European Commissioner for Development, Andris Piebalgs, announced that the European Union would financially support the construction of what would become the largest solar power plant in Africa, Burkina Faso.
This plant will produce 32 gigawatt hours (GWh) per year, equivalent to 6% of current electricity generation in the country. It will cover the energy consumption of about 400,000 people.
“More than a billion people worldwide have no access to electricity, and half of them live in Africa. This is one of the main obstacles to the development of the continent. Release to the enormous potential it holds, the European Union is committed to connect 500 million people with energy, and she joined the action to the word.’s new solar plant in Burkina Faso shows that the Union Europe is committed to supporting the development of the necessary energy development in Africa. In Burkina Faso, it will mean a huge improvement in the supply of green electricity, increasing energy independence and greater security of energy supply for the population,” said Commissioner Piebalgs.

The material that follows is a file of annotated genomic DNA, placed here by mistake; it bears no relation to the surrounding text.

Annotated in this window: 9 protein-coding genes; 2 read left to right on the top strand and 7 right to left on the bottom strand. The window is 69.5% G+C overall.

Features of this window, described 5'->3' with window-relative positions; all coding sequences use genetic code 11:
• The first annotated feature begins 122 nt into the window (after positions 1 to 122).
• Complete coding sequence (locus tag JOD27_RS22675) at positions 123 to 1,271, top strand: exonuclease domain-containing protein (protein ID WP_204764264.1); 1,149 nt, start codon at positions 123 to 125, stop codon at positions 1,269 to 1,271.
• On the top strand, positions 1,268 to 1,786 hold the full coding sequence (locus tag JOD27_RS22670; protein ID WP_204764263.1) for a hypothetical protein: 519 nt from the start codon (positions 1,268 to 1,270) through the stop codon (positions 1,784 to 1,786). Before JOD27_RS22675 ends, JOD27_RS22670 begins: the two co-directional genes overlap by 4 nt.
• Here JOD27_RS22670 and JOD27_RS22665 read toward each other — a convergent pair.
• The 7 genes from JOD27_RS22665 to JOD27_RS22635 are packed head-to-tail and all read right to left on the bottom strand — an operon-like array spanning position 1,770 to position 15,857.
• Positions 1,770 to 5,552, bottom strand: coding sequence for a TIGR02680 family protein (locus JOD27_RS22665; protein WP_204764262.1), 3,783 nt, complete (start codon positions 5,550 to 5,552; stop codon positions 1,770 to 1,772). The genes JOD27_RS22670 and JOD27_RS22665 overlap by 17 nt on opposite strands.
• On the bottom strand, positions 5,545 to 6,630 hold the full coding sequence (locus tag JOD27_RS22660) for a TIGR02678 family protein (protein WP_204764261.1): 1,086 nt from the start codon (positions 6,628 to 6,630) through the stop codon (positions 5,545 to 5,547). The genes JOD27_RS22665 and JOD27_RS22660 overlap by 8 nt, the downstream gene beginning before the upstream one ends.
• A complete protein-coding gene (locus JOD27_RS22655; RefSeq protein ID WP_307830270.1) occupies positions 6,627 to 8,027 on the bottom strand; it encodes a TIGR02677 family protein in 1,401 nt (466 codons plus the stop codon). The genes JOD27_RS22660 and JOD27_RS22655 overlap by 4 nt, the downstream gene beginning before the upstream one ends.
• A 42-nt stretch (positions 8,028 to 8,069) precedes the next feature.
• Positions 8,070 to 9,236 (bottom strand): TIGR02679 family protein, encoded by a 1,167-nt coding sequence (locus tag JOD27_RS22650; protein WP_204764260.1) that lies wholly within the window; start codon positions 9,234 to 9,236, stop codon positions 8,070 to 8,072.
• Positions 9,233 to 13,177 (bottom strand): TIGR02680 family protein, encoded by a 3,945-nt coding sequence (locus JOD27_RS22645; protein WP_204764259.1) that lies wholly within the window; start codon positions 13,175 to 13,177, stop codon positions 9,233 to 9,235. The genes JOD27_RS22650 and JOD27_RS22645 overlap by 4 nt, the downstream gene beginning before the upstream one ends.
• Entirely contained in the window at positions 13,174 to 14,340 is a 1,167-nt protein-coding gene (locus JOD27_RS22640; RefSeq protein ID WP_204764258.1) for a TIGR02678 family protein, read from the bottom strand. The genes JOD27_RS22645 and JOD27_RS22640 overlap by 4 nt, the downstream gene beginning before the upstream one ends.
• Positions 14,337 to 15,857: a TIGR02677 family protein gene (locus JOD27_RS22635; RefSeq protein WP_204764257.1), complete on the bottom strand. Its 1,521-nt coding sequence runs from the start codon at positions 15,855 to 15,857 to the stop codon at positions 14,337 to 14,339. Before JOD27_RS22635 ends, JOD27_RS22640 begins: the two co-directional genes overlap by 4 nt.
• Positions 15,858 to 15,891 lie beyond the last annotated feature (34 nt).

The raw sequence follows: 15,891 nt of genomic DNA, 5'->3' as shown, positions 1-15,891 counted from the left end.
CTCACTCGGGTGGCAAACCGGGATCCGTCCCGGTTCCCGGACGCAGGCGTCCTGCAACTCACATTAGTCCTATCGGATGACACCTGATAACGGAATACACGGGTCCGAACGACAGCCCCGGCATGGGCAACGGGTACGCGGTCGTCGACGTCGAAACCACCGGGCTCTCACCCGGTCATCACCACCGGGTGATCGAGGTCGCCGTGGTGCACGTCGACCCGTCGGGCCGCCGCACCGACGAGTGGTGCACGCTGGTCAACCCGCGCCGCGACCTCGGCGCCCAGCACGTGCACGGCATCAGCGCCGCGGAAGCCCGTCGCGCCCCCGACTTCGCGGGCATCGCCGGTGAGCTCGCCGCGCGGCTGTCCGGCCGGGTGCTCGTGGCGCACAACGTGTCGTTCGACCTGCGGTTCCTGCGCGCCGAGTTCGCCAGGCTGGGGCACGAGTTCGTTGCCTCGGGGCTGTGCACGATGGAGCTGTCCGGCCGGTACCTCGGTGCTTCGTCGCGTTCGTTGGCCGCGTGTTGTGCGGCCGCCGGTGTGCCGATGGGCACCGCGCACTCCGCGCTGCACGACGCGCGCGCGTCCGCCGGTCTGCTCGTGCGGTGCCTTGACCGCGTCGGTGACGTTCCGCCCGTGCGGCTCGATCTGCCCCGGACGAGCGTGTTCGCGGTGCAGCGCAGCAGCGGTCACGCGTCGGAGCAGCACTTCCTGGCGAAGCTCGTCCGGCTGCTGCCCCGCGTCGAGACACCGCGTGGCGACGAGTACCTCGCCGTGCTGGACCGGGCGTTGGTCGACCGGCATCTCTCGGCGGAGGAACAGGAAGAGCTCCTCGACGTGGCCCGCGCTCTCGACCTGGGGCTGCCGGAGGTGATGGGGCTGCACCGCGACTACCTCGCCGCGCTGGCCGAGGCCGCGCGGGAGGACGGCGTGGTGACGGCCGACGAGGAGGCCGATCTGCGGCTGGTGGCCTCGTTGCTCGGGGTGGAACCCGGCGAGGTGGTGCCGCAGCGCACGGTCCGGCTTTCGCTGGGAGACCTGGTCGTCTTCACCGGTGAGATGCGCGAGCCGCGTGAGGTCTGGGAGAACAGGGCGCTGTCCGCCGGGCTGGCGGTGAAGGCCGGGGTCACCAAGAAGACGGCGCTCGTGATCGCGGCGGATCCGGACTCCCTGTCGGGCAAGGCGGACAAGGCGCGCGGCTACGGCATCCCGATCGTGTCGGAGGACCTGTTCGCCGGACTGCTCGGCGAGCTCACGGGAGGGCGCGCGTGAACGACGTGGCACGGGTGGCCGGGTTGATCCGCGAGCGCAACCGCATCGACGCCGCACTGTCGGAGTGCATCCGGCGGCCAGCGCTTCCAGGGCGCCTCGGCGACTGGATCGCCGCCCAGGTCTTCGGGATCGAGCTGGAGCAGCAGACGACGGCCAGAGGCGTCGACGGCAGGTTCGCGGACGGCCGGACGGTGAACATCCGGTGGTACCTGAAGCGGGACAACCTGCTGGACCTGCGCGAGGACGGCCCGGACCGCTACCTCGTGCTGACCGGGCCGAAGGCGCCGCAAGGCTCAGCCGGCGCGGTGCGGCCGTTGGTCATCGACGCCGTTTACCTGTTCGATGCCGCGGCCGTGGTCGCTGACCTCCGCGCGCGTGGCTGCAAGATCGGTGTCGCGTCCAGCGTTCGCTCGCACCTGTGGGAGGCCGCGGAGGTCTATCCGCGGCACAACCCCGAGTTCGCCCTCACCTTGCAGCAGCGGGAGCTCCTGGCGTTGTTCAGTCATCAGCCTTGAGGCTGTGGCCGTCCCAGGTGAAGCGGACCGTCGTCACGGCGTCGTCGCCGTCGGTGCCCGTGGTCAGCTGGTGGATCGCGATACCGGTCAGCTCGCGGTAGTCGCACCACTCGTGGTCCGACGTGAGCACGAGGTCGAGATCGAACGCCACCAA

Zagtouli located in the outskirts of the capital Ouagadougou, the new power plant will have 96,000 solar panels. Currently, only 15% of the Burkina population have access to electricity and the country remains heavily dependent on energy imports. The strong dependence on fossil fuels has negative effects on the environment.
The EU assistance to Central totaled 25 million euros, the European Investment Bank (EIB) and the French Development Agency (AFD) have granted to them as loans for a total amount 38 million euros.
The EU remains the biggest donor in the energy sector worldwide. Studies indicate that over the past five years, it has invested more than two billion euros in projects in the field in developing countries and more than one billion euros in improving the state the energy sector in Africa, including increasing access to modern energy services.
A mechanism for technical assistance from the EU (with 65 million) in favor of developing countries is also under review by the European Commission. An additional € 400 million is expected to expand and improve innovative financial instruments of the EU, which should translate into concrete investments in the field of up to five billion euros.
Financial instruments may include, for example, support for the establishment of public-private partnerships on energy access and the creation of new business models for investment in sustainable energy in rural areas or outside network. The funds will also be used to develop systems with guaranteed financial institutions, under which a portion of the investment risks will be covered by EU-funded instruments.